Important COVID-19 Update: We offer consultations via phone, video, or in-person. Here’s information about our process during this time.

Understanding the Probate Process

The person who created the will designated a person in the will to be the personal representative—also known as the executor. In order to adequately protect a loved one’s estate, it’s critical that the personal representative understand the rules, processes, and procedures involved in this court-managed process. In general, the process includes locating and determining the value of the deceased’s assets, paying their final bills and taxes, and distributing the remainder of the estate to their rightful beneficiaries.

What Does the Personal Representative Do?

The individual will be tasked with:

  • Filing a petition with the county probate court.
  • Petitioning to appoint a personal representative (if there’s a will) or administrator of the estate.
  • Sending out formal notices to heirs and beneficiaries to give them the opportunity to review, challenge, or contest the will.
  • Sending a notice to known creditors and posting a public notice to creditors to alert them to the situation so they can make their claims.
  • Gathering the deceased’s assets, inventorying them, and getting appraisals for them.
  • Selling estate assets.
  • Paying all remaining taxes and debts.
  • Transferring assets to the designated beneficiaries or as intestacy law dictates.
  • Keeping careful and complete records of how estate assets are distributed.
  • Keeping the assets of the estate safe.

Avoid These Probate Mistakes

If you’re a personal representative, you could be held personally liable for making mistakes when handling the estate. If you misrepresent the value of an asset, you could be held accountable by the IRS or by the beneficiaries. If the heirs prove that you’ve shortchanged them, you could have to reimburse them out of your own pocket. Other errors to avoid:

  • Failing to notify heirs when required to do so
  • Distributing money and other assets before paying all valid claims of creditors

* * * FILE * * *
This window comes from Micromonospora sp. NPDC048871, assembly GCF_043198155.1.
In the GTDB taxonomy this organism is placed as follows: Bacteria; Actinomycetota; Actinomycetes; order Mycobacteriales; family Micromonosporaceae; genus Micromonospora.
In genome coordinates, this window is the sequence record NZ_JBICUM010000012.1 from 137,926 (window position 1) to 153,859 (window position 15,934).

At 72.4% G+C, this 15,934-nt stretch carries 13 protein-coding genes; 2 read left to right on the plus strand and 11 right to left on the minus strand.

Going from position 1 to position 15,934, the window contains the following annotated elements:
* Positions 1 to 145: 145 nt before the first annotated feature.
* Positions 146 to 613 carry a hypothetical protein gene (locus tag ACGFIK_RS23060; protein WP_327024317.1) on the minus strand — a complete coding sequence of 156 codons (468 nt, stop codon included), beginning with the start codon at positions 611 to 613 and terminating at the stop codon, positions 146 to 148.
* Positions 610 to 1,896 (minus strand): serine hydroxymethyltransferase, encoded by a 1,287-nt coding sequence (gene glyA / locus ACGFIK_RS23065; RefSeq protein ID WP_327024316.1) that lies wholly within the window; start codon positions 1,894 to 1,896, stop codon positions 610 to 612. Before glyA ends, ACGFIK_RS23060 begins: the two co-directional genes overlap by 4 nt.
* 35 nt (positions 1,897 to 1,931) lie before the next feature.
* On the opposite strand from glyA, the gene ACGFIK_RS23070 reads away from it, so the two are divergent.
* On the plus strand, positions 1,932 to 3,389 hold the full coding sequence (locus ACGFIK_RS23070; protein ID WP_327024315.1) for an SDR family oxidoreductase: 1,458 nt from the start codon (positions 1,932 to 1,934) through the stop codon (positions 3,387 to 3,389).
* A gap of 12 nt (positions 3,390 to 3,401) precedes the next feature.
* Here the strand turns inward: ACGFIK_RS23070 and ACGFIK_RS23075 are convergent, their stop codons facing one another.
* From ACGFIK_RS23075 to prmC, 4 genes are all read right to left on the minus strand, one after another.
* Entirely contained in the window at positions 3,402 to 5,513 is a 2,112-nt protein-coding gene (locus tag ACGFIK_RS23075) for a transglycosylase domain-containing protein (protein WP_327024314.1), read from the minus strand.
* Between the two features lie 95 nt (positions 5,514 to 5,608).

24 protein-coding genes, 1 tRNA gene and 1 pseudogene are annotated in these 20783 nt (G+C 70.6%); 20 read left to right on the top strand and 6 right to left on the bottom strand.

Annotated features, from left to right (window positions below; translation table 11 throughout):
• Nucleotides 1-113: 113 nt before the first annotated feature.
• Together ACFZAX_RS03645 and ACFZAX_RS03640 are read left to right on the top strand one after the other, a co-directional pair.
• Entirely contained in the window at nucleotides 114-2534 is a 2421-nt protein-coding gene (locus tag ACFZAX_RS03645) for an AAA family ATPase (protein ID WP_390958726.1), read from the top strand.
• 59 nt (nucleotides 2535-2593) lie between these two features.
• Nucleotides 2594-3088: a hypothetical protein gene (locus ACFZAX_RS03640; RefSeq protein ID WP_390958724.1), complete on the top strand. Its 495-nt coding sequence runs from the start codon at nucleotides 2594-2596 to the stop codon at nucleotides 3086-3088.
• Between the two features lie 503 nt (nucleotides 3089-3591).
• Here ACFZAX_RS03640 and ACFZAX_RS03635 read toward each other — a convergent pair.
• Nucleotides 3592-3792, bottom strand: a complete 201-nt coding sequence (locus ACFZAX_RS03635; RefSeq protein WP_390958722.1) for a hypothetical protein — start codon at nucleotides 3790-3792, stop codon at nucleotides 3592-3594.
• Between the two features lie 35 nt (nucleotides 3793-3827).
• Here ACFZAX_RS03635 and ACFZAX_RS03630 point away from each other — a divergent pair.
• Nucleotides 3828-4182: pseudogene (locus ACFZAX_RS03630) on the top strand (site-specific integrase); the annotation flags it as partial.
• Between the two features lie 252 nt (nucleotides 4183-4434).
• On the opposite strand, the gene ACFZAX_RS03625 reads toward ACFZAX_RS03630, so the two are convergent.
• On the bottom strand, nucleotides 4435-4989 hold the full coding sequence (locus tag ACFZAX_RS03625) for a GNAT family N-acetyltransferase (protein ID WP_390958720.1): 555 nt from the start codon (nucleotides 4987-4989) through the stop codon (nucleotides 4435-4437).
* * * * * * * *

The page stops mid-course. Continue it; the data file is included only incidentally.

• Missing deadlines
  • Not following the terms of the will
  • Failing to file tax returns on behalf of the decedent and estate

How We Can Help with Probate

Probate can feel like an overwhelming process. Our skilled probate attorney and team will be there to guide you every step of the way and help with items like:

  • Locating and securing probate assets and non-probate assets
  • Obtaining date of death values and appraisals of the decedent’s property
  • Preparing and filing documents required by the probate court in a timely manner
  • Collecting life insurance proceeds
  • Rolling over and making appropriate elections with regard to retirement plans, including IRAs and 401(k)s
  • Advising on the payment of the decedent’s final bills and outstanding debts
  • Keeping track of the estate ‘s checking account
  • Determining if any federal or state estate taxes and/or inheritance taxes will be due, and if so, then figuring out where the cash will come from to pay the taxes
  • Addressing income tax issues
  • Settling disputes among personal representatives and beneficiaries
  • Assisting with the sale of estate property
  • Requesting court permission for different actions as required by state probate laws
  • Retitling the real estate into the names of the estate beneficiaries if it’s not being sold
  • Distributing the remaining estate assets to the beneficiaries after bills and taxes are paid

Contact The Heritage Law Center to Work with an Experienced Woburn Probate Attorney

There are frequently unexpected complexities to the probate process, which is why so many attorneys, like ours, work hard to help clients avoid the process. Nevertheless, we’re here to manage all legal complications in order to lighten the burden on you and your family during this difficult time. We’ll stand by you every step of the way, clarifying issues as we address them, and offering you the compassion that is, for us, an integral part of our job. Contact our law firm for a free probate consultation.